San Francisco's Chinatown
(Cherny, Issel. San Francisco, 1865-1932)
Chinatown ran along three major streets, Stockton, Dupont and Kearney, and was about six blocks long. Although they were newcomers to a foreign land, the Chinese continued to maintan traditional values and ways as they gradually established their own ethnic ghetto of Chinatown. Many Chinese immigrants served as factory workers or as other unskilled laborers, set up ethnically Chinese stores, or started their own businesses, especially in the restaurant industry. Although there was a Chinese hospital, the distrust of western things ran so deep that most Chinese only went to the hospital when death was unavoidable. (Portraits, 69) Many Chinese immigrants became wealthy and established lucrative companies and businesses after many years in San Francisco, especially merchants and dealers of ethnic Chinese goods. Often the wealthy members of Chinatown were able to utilize their economic standing to gain political power within the de facto government of their community. (Cherny, San Francisco, 1865-1932).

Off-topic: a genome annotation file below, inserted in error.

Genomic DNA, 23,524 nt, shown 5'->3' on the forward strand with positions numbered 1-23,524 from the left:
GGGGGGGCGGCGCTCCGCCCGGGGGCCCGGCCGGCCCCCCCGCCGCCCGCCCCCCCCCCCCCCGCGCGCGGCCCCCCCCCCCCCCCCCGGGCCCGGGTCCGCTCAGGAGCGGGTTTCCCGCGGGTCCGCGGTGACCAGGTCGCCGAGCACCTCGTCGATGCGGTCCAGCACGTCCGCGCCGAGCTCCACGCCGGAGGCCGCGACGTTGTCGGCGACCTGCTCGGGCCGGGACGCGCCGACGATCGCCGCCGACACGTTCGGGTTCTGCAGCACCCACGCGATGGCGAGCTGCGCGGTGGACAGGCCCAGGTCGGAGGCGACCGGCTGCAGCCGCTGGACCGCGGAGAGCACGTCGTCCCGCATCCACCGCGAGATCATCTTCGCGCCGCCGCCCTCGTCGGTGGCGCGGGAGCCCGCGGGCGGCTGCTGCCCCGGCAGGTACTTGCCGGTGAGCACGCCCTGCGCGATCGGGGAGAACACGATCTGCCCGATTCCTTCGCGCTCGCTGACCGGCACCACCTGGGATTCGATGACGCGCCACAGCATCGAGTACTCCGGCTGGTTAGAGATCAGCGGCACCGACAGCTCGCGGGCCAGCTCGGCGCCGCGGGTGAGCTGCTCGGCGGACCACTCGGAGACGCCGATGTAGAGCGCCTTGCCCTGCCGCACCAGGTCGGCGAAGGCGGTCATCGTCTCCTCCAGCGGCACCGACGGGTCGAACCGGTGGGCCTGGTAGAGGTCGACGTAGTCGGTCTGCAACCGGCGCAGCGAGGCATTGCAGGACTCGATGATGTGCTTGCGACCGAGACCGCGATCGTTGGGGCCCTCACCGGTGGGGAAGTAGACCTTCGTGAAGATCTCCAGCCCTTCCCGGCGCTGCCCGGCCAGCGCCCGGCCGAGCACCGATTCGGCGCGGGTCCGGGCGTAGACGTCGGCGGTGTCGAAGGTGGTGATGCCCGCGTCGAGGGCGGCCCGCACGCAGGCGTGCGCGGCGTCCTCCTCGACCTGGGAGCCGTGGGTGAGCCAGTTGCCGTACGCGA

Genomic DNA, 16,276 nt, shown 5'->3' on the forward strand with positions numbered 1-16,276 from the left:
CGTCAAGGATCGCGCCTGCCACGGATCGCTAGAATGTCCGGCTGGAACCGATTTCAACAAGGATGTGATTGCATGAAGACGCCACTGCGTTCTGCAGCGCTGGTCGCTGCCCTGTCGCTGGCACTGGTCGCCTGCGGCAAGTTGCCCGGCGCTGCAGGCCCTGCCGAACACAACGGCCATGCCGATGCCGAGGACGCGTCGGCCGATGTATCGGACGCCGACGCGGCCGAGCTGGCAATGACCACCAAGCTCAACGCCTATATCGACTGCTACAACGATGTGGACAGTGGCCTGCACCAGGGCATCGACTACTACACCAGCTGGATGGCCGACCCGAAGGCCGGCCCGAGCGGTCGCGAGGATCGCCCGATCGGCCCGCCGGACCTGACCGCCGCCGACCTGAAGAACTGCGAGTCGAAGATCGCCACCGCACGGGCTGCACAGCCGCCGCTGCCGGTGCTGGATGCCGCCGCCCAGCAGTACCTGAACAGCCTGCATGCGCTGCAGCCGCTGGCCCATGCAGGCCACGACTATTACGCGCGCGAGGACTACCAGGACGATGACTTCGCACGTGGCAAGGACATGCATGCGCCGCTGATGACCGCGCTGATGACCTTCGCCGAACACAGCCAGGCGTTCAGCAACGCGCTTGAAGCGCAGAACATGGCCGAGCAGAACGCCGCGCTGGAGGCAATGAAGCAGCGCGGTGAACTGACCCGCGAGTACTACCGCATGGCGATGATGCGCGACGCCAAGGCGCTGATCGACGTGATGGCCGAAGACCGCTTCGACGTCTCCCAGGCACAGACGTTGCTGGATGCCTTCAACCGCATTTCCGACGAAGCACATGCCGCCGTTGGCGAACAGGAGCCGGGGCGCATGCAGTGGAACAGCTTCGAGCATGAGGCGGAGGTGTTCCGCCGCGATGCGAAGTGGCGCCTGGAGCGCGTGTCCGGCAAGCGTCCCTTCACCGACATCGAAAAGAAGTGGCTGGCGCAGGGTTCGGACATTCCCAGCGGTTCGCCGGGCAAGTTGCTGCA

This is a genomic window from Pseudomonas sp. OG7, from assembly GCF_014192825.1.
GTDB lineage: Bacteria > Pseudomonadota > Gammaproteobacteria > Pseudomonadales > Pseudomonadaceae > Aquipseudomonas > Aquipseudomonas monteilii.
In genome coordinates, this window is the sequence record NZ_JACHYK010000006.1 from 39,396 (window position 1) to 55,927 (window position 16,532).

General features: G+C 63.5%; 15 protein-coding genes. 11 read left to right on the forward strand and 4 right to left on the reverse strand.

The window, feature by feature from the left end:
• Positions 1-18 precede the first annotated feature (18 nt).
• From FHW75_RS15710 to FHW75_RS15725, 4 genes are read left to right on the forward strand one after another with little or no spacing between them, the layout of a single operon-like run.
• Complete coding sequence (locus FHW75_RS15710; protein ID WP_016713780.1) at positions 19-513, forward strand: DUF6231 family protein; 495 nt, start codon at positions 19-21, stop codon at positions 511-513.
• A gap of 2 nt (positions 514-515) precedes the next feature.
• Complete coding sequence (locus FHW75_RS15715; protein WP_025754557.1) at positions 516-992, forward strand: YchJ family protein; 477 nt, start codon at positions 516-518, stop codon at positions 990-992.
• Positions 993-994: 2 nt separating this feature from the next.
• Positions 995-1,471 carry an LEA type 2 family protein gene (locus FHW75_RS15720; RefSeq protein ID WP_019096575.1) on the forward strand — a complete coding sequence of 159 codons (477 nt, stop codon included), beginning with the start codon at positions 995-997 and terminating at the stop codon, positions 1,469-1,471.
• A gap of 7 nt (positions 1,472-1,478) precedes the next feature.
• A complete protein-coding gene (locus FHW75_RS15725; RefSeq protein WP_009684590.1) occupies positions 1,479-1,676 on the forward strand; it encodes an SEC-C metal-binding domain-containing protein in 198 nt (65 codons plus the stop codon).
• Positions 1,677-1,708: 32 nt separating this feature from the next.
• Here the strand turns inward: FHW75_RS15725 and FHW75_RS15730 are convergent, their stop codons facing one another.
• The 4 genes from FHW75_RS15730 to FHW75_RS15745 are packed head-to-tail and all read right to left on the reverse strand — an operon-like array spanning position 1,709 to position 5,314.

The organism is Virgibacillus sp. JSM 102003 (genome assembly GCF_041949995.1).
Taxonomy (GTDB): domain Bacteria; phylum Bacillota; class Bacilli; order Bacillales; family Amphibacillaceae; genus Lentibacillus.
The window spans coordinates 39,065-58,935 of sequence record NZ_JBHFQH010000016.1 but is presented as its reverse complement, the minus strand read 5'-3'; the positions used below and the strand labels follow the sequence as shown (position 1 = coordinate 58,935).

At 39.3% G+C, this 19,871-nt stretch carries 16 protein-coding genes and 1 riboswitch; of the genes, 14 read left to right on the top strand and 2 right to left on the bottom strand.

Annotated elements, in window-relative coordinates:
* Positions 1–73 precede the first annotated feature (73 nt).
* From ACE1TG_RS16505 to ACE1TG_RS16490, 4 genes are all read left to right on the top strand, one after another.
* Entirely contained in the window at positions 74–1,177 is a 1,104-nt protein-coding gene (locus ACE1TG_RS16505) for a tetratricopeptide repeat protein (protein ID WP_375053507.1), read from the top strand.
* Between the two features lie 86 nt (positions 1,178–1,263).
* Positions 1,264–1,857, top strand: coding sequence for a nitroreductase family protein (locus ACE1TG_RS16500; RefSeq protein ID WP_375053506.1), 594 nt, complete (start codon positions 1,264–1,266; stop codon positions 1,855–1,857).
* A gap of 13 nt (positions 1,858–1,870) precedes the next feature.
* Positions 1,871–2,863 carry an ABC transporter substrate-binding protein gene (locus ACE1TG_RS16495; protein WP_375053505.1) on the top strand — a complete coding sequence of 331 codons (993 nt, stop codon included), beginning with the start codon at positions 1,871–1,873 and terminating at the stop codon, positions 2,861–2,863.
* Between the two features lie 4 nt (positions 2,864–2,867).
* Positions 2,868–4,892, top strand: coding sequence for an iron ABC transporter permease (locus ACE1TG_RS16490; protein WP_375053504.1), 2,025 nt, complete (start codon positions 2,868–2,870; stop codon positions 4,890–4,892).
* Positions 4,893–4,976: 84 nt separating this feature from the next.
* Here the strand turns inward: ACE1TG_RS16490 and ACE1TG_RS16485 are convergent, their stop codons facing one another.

Wealthy Chinese merchants whose economic power secured political power for them in the government of Chinatown
(Cherny, Issel. San Francisco, 1865 - 1932)
Link to the Bibliography
Link to the Cultural Clash Introduction